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Re: starship-design: FTL travel

In a message dated 4/21/00 9:58:43 PM, lparker@cacaphony.net writes:

>> Or biulding a titanic in segments to be assembled in the
>> feild.  Prefabing
>> little segments of a statin to be assembled in orbit means
>> lots more seams to
>> leak.  Besides its not like your likely to have a lot of
>> things in the
>> station that you'l have lots of copies of.  So mass productin
>> is a bit
>> dificult.
>You still missed the point, if you are only building one of the end product,
>it doesn't matter if you prefab it in sections and boost it or boost it
>at once. 

Well actually if you launch it in peaces its much more likely to work right, 
and not leak!

>Cost savings arise when you build the SAME piece over and over
>again. (I will grant that you can't build an interstellar ship and boost
>all in one piece, at least, not yet.)
>However, if you have an industry that is mass producing engines for
>instance, it will be cheaper to use several of those engines if necessary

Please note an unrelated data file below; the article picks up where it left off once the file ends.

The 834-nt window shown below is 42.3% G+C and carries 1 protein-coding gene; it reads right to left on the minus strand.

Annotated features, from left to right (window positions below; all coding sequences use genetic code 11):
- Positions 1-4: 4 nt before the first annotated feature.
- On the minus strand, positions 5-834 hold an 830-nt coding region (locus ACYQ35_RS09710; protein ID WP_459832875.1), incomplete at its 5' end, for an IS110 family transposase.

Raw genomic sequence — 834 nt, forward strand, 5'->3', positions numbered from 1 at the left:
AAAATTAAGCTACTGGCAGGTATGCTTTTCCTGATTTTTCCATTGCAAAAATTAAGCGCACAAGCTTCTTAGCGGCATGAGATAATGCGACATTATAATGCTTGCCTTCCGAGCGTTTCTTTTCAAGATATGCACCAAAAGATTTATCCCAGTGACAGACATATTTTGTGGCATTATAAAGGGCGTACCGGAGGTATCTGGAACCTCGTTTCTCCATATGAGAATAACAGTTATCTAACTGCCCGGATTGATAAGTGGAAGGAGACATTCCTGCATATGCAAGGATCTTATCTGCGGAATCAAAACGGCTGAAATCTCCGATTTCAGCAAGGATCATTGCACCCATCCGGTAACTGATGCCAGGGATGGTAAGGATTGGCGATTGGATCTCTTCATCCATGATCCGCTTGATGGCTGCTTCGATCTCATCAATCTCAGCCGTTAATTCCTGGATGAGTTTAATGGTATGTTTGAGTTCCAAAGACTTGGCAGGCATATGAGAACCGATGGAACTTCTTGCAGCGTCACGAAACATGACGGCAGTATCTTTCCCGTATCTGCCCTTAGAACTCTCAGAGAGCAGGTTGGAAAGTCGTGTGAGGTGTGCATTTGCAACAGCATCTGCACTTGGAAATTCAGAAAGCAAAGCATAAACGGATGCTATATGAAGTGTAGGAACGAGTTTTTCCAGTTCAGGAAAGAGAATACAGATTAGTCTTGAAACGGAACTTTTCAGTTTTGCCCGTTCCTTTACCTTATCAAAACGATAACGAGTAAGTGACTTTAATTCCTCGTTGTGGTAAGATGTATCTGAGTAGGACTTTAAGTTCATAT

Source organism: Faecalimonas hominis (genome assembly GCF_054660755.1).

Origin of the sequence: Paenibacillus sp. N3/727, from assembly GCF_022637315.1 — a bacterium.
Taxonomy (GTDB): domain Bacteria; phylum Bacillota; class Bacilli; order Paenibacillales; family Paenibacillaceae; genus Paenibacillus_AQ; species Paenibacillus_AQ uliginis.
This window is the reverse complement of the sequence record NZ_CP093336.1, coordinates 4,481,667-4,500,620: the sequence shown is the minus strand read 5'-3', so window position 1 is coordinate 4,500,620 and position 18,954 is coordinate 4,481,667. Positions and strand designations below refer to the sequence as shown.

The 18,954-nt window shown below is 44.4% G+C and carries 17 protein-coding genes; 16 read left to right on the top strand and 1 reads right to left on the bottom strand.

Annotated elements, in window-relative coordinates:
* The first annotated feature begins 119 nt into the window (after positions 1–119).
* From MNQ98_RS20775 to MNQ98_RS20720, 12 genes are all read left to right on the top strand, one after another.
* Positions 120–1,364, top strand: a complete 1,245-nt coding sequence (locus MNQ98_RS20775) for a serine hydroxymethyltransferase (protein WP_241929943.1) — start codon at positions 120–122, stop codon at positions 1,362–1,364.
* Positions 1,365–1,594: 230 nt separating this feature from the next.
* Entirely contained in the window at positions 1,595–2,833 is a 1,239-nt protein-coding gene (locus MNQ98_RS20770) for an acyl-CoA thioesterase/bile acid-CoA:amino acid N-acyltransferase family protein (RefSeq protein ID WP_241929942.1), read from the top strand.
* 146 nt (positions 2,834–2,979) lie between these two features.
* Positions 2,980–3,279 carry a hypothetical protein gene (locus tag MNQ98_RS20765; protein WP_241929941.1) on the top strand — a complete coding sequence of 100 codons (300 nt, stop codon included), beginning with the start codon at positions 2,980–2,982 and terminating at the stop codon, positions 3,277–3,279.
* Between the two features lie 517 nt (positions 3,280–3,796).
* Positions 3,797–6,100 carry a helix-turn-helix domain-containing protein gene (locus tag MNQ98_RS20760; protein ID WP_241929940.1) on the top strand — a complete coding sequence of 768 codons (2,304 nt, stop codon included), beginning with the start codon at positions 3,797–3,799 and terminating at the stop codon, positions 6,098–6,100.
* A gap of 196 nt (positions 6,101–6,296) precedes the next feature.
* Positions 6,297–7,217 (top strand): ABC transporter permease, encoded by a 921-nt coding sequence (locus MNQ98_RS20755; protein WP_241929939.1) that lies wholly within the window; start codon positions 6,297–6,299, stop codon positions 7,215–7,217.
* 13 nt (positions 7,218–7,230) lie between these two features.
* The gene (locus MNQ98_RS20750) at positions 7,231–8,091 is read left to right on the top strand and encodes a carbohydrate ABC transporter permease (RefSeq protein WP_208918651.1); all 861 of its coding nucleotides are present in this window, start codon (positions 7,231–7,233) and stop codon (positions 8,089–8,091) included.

>rather than building one special purpose engine to do the same job. 

Probably true, course that assumes your starship can use off the shelf 

>be cheaper still if those engines are all being mass produced in orbit
>materials which are already in orbit rather than boosting ANY of the
>components from Earth.

Thats a big asumption.  No reason to think a space built peace of equipment 
would be cheaper, likely to be more expensive.  Smaller market and far 
greater expenses for the space based manufacturing equipment and personel.

>> No because the infastructure to build the probes and early
>> stations is much
>> larger and heavier then years worth of probes and statins would be.
>Yes, the infrastructure IS expensive. I stated that right up front. But
>is also paying it's own way. So the cost is amortized across other projects
>besides just one interstellar craft.

Are you sure its paying its way?  Unless there are a lot of projects, you 
could be costing more.

>> Expensive launch is much less of a problem since the bulk of
>> the cost of a
>> good reusable is building the craft and keeping up its
>> facilities and such.
>> So if you quadruple the launch rate the total cost goes up
>> far far less.  In
>> some cases hardly at all.  Just fuel and wear.
>Not true. See below for more.
>> With DC-x they found if you
>> launched 3 times a week or three times a year you had to keep
>> most of the
>> same people on in similar pay rates.  Spare parts and such ae
>> a pretty low in
>> comparison, and ofcourse the cost to develop and build the
>> craft are divided
>> over the total number of flights.